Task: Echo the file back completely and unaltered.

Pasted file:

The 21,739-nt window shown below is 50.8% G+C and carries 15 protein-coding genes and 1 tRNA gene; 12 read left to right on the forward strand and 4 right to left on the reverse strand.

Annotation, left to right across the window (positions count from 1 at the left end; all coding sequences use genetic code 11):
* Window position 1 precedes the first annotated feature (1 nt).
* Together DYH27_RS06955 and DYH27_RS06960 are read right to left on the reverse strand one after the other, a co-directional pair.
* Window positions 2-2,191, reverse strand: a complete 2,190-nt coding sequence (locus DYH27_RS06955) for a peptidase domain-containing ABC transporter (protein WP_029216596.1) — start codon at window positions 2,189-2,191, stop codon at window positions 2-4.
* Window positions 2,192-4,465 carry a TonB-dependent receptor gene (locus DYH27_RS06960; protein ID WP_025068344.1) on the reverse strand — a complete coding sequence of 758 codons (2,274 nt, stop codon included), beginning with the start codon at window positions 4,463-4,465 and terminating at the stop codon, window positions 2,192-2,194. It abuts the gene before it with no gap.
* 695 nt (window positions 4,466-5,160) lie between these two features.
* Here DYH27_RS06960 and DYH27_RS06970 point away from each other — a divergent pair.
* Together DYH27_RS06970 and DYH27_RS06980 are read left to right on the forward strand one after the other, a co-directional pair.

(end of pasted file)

The 21,739-nt window shown below is 50.8% G+C and carries 15 protein-coding genes and 1 tRNA gene; 12 read left to right on the forward strand and 4 right to left on the reverse strand.

Annotation, left to right across the window (positions count from 1 at the left end; all coding sequences use genetic code 11):
* Window position 1 precedes the first annotated feature (1 nt).
* Together DYH27_RS06955 and DYH27_RS06960 are read right to left on the reverse strand one after the other, a co-directional pair.
* Window positions 2-2,191, reverse strand: a complete 2,190-nt coding sequence (locus DYH27_RS06955) for a peptidase domain-containing ABC transporter (protein WP_029216596.1) — start codon at window positions 2,189-2,191, stop codon at window positions 2-4.
* Window positions 2,192-4,465 carry a TonB-dependent receptor gene (locus DYH27_RS06960; protein ID WP_025068344.1) on the reverse strand — a complete coding sequence of 758 codons (2,274 nt, stop codon included), beginning with the start codon at window positions 4,463-4,465 and terminating at the stop codon, window positions 2,192-2,194. It abuts the gene before it with no gap.
* 695 nt (window positions 4,466-5,160) lie between these two features.
* Here DYH27_RS06960 and DYH27_RS06970 point away from each other — a divergent pair.
* Together DYH27_RS06970 and DYH27_RS06980 are read left to right on the forward strand one after the other, a co-directional pair.